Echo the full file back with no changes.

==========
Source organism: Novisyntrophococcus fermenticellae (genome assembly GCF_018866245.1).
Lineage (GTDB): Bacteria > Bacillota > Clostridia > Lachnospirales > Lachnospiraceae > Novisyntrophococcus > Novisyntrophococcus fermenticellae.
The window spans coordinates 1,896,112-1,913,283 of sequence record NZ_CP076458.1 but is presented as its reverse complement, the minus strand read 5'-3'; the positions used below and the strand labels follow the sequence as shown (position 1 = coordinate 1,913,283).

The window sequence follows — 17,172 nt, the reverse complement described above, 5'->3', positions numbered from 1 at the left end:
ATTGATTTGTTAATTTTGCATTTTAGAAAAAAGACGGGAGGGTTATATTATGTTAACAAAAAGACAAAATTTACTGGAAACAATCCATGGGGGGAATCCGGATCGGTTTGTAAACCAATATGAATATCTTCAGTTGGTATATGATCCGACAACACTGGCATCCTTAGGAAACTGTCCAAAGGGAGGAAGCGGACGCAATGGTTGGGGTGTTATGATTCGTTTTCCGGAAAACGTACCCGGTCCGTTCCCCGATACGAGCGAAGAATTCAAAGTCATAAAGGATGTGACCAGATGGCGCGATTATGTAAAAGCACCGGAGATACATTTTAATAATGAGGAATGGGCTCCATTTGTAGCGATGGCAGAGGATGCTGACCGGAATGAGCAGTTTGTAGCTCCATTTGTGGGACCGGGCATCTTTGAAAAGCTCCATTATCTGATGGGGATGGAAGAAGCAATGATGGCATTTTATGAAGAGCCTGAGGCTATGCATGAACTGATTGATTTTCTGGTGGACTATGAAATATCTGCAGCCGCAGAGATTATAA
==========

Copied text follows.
Source organism: Novisyntrophococcus fermenticellae (genome assembly GCF_018866245.1).
Lineage (GTDB): Bacteria > Bacillota > Clostridia > Lachnospirales > Lachnospiraceae > Novisyntrophococcus > Novisyntrophococcus fermenticellae.
The window spans coordinates 1,896,112-1,913,283 of sequence record NZ_CP076458.1 but is presented as its reverse complement, the minus strand read 5'-3'; the positions used below and the strand labels follow the sequence as shown (position 1 = coordinate 1,913,283).

The window sequence follows — 17,172 nt, the reverse complement described above, 5'->3', positions numbered from 1 at the left end:
ATTGATTTGTTAATTTTGCATTTTAGAAAAAAGACGGGAGGGTTATATTATGTTAACAAAAAGACAAAATTTACTGGAAACAATCCATGGGGGGAATCCGGATCGGTTTGTAAACCAATATGAATATCTTCAGTTGGTATATGATCCGACAACACTGGCATCCTTAGGAAACTGTCCAAAGGGAGGAAGCGGACGCAATGGTTGGGGTGTTATGATTCGTTTTCCGGAAAACGTACCCGGTCCGTTCCCCGATACGAGCGAAGAATTCAAAGTCATAAAGGATGTGACCAGATGGCGCGATTATGTAAAAGCACCGGAGATACATTTTAATAATGAGGAATGGGCTCCATTTGTAGCGATGGCAGAGGATGCTGACCGGAATGAGCAGTTTGTAGCTCCATTTGTGGGACCGGGCATCTTTGAAAAGCTCCATTATCTGATGGGGATGGAAGAAGCAATGATGGCATTTTATGAAGAGCCTGAGGCTATGCATGAACTGATTGATTTTCTGGTGGACTATGAAATATCTGCAGCCGCAGAGATTATAA